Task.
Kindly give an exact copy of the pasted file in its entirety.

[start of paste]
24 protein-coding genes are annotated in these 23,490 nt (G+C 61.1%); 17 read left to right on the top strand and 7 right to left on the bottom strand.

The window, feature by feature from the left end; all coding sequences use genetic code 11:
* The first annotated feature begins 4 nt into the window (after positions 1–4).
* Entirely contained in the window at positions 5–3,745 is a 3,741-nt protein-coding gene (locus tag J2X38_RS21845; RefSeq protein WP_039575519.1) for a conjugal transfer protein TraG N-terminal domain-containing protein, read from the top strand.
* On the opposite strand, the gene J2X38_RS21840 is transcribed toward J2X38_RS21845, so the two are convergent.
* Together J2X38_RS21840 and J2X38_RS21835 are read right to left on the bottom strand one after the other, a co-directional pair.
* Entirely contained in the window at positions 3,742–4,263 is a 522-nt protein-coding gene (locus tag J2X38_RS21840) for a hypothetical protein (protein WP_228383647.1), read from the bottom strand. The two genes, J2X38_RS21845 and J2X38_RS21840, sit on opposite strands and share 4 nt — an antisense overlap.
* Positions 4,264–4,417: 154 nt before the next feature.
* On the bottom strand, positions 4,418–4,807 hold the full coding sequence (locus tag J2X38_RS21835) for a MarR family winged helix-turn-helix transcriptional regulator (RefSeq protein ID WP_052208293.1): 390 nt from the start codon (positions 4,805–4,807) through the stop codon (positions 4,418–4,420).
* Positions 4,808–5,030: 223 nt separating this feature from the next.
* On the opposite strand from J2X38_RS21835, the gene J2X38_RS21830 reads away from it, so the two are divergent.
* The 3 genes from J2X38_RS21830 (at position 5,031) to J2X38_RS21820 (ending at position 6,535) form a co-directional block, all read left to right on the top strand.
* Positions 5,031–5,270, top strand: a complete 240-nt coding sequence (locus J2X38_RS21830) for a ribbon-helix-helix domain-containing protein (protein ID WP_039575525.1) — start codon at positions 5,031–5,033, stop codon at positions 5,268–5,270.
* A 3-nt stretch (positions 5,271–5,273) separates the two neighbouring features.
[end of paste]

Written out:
24 protein-coding genes are annotated in these 23,490 nt (G+C 61.1%); 17 read left to right on the top strand and 7 right to left on the bottom strand.

The window, feature by feature from the left end; all coding sequences use genetic code 11:
* The first annotated feature begins 4 nt into the window (after positions 1–4).
* Entirely contained in the window at positions 5–3,745 is a 3,741-nt protein-coding gene (locus tag J2X38_RS21845; RefSeq protein WP_039575519.1) for a conjugal transfer protein TraG N-terminal domain-containing protein, read from the top strand.
* On the opposite strand, the gene J2X38_RS21840 is transcribed toward J2X38_RS21845, so the two are convergent.
* Together J2X38_RS21840 and J2X38_RS21835 are read right to left on the bottom strand one after the other, a co-directional pair.
* Entirely contained in the window at positions 3,742–4,263 is a 522-nt protein-coding gene (locus tag J2X38_RS21840) for a hypothetical protein (protein WP_228383647.1), read from the bottom strand. The two genes, J2X38_RS21845 and J2X38_RS21840, sit on opposite strands and share 4 nt — an antisense overlap.
* Positions 4,264–4,417: 154 nt before the next feature.
* On the bottom strand, positions 4,418–4,807 hold the full coding sequence (locus tag J2X38_RS21835) for a MarR family winged helix-turn-helix transcriptional regulator (RefSeq protein ID WP_052208293.1): 390 nt from the start codon (positions 4,805–4,807) through the stop codon (positions 4,418–4,420).
* Positions 4,808–5,030: 223 nt separating this feature from the next.
* On the opposite strand from J2X38_RS21835, the gene J2X38_RS21830 reads away from it, so the two are divergent.
* The 3 genes from J2X38_RS21830 (at position 5,031) to J2X38_RS21820 (ending at position 6,535) form a co-directional block, all read left to right on the top strand.
* Positions 5,031–5,270, top strand: a complete 240-nt coding sequence (locus J2X38_RS21830) for a ribbon-helix-helix domain-containing protein (protein ID WP_039575525.1) — start codon at positions 5,031–5,033, stop codon at positions 5,268–5,270.
* A 3-nt stretch (positions 5,271–5,273) separates the two neighbouring features.